Tuesday, February 11, 2020

DEC Releases 2019 Hunter Accident Statistics

Two hunters one wearing camo and the other hunter orangeAccording to the New York State Department of Environmental Conservation (DEC), the 2019 hunting seasons in New York were the safest on record. DEC documented seven tree stand incidents and one fatality in 2019.

More than a half million people hunt each year in New York State. Staff and volunteer hunter education program instructors teach about 40,000 students each year according to DEC.

Of the 12 Hunting Related Shooting Incidents (HRSIs) that occurred last year, seven were two-party firearm incidents, five were self-inflicted, and one resulted in a fatality. All of these incidents could have been prevented if hunting safety rules had been followed. The one fatal incident was caused by a failure to positively identify the target.

Further examination of the seven two-party firearm incidents reveals that four of the victims involved were not wearing hunter orange, reinforcing the importance of identifying the target and beyond, and wearing hunter orange or pink when afield, two of the major principles of hunter safety courses. More information on hunter safety basics can be found HERE.

New York State has recorded Hunting Related Shooting Incident rates since the 1960s. In 1966, 166 incidents were recorded, 13 of which were fatal. In 2019, 12 incidents were recorded, one of which was fatal. While the number of hunters is declining overall, the hunting incident rate (incidents per 100,000 hunters) is falling even faster according to DEC’s statistics. Since the 1960s, the number of hunters in New York has declined about 20 percent, while the incident rate has declined almost 80 percent. The current five-year average is 1.8 incidents per 100,000 hunters, compared to 19 per 100,000 hunters in the 1960s.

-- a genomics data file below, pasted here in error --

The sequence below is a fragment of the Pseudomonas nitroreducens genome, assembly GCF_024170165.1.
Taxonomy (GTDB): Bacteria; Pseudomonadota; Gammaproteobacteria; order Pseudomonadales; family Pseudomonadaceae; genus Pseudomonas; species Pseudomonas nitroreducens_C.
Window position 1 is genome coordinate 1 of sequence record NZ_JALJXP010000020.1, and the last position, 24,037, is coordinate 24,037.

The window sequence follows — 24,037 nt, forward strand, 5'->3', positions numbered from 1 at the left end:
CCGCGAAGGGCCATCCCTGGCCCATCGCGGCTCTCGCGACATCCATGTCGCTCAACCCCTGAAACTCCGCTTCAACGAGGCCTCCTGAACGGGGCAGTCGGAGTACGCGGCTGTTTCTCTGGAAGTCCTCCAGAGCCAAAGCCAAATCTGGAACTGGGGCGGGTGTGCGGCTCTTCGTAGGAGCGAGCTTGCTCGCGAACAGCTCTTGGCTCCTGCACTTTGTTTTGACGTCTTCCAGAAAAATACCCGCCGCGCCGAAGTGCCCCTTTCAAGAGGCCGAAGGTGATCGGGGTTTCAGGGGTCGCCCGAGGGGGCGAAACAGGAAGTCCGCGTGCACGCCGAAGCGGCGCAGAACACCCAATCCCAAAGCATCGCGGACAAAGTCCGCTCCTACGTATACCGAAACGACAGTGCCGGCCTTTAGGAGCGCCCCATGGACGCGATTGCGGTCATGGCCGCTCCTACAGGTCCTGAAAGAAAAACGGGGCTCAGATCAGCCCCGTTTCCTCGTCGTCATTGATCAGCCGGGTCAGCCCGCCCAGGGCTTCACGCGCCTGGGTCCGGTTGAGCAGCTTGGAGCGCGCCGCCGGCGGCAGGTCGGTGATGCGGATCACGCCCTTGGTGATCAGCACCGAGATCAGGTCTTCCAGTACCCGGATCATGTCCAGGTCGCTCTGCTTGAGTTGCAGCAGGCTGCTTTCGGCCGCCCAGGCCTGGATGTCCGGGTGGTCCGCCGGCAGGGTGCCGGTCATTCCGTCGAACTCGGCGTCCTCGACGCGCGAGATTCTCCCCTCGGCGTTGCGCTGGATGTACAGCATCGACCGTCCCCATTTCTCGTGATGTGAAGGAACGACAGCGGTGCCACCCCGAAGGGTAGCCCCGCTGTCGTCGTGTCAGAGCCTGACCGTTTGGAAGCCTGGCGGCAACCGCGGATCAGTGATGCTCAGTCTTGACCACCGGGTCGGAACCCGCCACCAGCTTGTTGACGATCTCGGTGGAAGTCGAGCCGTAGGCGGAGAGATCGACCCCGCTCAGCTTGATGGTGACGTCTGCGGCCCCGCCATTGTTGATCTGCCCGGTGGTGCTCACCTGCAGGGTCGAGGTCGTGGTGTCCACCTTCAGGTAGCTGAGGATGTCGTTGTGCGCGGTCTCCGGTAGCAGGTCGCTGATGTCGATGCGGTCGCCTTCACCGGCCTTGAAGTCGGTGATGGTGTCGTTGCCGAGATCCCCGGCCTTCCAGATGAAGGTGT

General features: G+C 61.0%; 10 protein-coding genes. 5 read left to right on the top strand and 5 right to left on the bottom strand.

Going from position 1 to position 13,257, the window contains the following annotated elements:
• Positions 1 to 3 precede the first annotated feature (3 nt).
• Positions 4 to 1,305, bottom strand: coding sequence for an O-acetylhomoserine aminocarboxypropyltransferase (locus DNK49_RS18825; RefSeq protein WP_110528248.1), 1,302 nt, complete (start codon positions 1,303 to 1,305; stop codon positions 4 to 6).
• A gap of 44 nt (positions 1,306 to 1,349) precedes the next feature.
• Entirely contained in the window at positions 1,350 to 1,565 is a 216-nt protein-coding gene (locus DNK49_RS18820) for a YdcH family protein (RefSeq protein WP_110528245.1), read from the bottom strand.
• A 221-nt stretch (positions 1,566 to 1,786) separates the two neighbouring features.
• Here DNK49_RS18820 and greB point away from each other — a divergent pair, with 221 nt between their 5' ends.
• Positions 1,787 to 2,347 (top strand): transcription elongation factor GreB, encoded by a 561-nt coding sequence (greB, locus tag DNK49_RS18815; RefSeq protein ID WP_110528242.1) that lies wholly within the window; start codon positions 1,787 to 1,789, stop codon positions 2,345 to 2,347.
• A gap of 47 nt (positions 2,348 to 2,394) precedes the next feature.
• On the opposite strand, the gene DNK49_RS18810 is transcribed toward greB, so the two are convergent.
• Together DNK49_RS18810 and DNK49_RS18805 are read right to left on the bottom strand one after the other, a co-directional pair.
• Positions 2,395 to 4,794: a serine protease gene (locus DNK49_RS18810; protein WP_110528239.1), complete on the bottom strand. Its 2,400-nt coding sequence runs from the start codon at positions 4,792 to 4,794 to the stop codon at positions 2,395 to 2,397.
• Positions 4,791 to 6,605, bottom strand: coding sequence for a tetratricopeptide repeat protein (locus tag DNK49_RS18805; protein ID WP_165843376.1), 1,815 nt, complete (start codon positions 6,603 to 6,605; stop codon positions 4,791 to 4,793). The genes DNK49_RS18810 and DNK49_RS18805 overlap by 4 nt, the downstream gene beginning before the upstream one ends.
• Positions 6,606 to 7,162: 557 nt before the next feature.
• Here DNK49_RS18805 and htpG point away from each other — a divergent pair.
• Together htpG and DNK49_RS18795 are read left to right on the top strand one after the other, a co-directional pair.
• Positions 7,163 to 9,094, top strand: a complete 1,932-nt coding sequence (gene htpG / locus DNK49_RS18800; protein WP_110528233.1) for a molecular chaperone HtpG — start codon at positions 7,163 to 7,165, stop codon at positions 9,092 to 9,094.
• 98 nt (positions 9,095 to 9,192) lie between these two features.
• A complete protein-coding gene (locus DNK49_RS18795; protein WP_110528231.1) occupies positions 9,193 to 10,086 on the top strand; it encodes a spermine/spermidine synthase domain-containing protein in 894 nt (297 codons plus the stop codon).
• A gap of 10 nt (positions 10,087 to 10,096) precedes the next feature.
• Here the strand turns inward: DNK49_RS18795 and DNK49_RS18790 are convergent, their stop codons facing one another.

In 2017, DEC Commissioner Basil Seggos directed the agency’s Environmental Conservation Police Officers (ECOs) to begin tracking and investigating tree stand injuries for the first time. Tree stand injuries are considered under-reported as is not always notified when tree stand falls occur. In 2019, seven tree-stand incidents were reported and investigated, none were fatal. All seven incidents involved a hunter who was not wearing a body harness or the harness was not attached to the tree.

Tree stand safety has been integrated as a part of the hunter education course required of first-time hunters in New York. The proper use of tree-stands and tree stand safety equipment will help to prevent these injuries and fatalities. Used correctly, a harness keeps the hunter connected from the time they leave the ground to the moment they get back down.

Many, if not all tree stand incidents could be prevented if hunters follow the “ABCs” of tree stand safety:

  • Always remove and inspect the tree stand before use;
  • Buckle on the full body harness securely every time; and
  • Connect to the tree before your feet leave the ground.

Every hunting-related shooting incident is preventable. Incidents can be prevented by following the primary rules of hunter safety:

  • Treat every firearm as if it were loaded;
  • Control the muzzle, keep it pointed in a safe direction;
  • Identify your target and what lies beyond;
  • Keep your finger off the trigger until ready to fire; and
  • Wear hunter orange or pink.

More information, including the 2019 Hunting Safety Statistics and the 2019 Tree Stand Safety Statistics, is available on DEC’s website.

Photo of two hunters, one wearing camo and the other hunter orange courtesy DEC.

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2 Responses

  1. Boreas says:

    Wouldn’t incidents/hunter-hours be a better comparison? Certainly more difficult to obtain, but not impossible. When renewing a licence a hunter could report an estimated number of hours hunting.

  2. Dan says:

    I’m a hunter, and I’m proud of our safety record, especially compared to other outdoor pursuits. I know several camps/groups in the Adirondacks that have strict firearms safety policies. I occasionally run into hikers on Forest Preserve lands who seem worried about getting shot because we’re around. That’s when I quote stats like these. Still, one incident is one too many. You just can’t be too safe.